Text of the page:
After being ousted as chairman of the Senate Justice Committee, Leila De Lima is, predictably, playing the victim card, claiming that she no longer “feels safe”…
De Lima said she was not confident whether Philippines security agencies would protect her.“Can I rely on the government and (Philippines National Police) for safety or (National Bureau of Investigations) for my security? Can I rely on the (Armed Forces of the Philippines) to give me security? What is my choice?”
But in issuing a blanket indictment of all of the Philippines’ state security and law enforcement agencies, De Lima merely puts up a mirror to her own face. The Philippines’ police and National Bureau of Investigation (NBI), after all, constitute components of a system that De Lima was, herself, a key part of — over the term of her former boss, former President Benigno Simeon ‘BS’ Aquino III and even beyond that in various posts in previous governments.
It may fly right over De Lima’s head but it is ironic that De Lima would not trust a system that, for six long enough years, she had every opportunity to reform.
Now, as a Philippine senator, De Lima has even more opportunity at her disposal, this time as a legislator whose job it is to craft laws and propose improvements to existing laws. But what is De Lima doing with her precious time as senator instead? We’ve been seeing it all on TV and on our social media timelines in recent weeks. De Lima chooses to waste her taxpayer-funded time in the Senate to organise these circuses and perform tele-dramas before the cameras.
To begin with, it is hard to see what aid to legislation the probe into those alleged “extrajudicial killings” (EJKs), will deliver. Is De Lima going to take ownership and follow through with a legislative agenda that takes into full account what lessons (if any) are learned from her EJK probe? That remains to be seen. Many observers doubt that there is any bigger purpose to De Lima’s EJK probe beyond it being a mere channel through which anti-Duterte rhetoric is broadcast.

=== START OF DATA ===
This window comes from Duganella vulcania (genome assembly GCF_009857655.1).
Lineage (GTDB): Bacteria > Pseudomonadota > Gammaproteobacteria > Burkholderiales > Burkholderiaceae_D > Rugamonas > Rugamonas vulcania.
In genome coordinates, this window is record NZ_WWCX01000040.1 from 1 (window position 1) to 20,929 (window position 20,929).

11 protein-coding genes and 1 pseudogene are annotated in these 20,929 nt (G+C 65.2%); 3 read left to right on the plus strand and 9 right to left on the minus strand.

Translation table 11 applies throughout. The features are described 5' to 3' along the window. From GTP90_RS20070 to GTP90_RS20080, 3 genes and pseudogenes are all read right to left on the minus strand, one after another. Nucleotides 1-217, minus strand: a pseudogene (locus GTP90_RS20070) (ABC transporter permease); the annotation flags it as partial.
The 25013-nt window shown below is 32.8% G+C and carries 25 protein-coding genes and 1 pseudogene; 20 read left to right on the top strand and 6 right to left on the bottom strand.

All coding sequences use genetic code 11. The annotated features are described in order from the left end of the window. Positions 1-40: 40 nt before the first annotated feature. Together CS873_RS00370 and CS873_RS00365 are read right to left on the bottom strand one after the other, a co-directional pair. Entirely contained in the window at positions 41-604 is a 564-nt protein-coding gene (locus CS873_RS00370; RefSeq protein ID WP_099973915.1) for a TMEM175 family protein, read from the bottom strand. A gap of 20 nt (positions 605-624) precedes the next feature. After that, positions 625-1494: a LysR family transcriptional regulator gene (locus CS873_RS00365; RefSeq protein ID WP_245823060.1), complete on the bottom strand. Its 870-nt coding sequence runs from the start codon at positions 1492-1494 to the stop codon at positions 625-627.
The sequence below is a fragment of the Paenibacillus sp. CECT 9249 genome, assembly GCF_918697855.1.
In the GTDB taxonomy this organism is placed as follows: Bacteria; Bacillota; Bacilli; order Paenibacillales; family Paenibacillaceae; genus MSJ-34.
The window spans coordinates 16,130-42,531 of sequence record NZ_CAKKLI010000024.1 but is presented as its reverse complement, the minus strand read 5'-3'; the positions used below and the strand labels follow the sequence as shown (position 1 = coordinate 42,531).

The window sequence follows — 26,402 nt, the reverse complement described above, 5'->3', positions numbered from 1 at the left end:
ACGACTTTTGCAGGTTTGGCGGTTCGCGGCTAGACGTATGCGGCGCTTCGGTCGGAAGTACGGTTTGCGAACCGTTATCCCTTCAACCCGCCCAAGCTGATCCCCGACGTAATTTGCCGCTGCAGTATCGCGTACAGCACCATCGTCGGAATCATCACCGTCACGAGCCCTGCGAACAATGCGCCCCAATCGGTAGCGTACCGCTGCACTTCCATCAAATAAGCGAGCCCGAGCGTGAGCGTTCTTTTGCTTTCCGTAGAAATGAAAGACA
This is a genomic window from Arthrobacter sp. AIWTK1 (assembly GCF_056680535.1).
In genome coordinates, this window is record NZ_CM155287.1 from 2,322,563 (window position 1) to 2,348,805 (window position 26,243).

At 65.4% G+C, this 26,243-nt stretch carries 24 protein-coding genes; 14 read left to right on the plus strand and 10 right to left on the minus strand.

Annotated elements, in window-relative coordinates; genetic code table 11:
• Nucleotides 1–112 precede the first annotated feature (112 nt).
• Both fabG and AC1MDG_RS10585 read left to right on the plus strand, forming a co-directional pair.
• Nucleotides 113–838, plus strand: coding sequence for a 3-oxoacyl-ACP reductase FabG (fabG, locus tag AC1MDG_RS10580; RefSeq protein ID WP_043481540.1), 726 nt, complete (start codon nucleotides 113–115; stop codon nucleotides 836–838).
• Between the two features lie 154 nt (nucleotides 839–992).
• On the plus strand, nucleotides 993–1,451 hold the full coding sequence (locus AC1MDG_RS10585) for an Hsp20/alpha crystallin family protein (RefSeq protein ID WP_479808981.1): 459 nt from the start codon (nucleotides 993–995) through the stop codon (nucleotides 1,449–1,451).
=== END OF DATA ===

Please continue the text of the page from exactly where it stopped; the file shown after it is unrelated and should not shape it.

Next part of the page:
The trouble with Yellow camp politicians like De Lima is they remain disinclined to shedding their now-tired old penchant for painting the police as the enemy and the Establishment as a usual suspect. That sort of stance sounds ok when one only has street rallies as a means to exert influence. But when one is a Philippine Senator (or even, once, a Justice Secretary), making demons of state forces and state institutions becomes moronic at best. As Senator, De Lima should act the part — that of a Philippine Government official.
Her latest stunt, inviting the United Nations to investigate EJKs and demanding that Malacanang accede to this — what is tantamount to a meddling in Philippine domestic affairs by an international body — is nothing short of an affront to the mandate granted to her by the Filipino voters…
De Lima’s resolution said the call for the investigation by the United Nations came amid perceptions “that our local institutions of law enforcement and justice, including domestic mechanisms of accountability of public officials appear to be either inadequate, compromised or weak.”She said the Philippine National Police and the National Bureau of Investigation “cannot be expected to even initiate—much more sustain—an independent investigation into the killings.”
De Lima should ask herself this confronting question: Whose fault is it that things are today as she had described above? Most Filipinos know the answer. And it is that knowledge of the answer to that important question held by a big enough section of the electorate that catapulted current President Rodrigo Duterte to power in the 2016 elections. It’s time De Lima and her ilk learn how to handle The Truth.
[Photo courtesy ABS-CBN News.]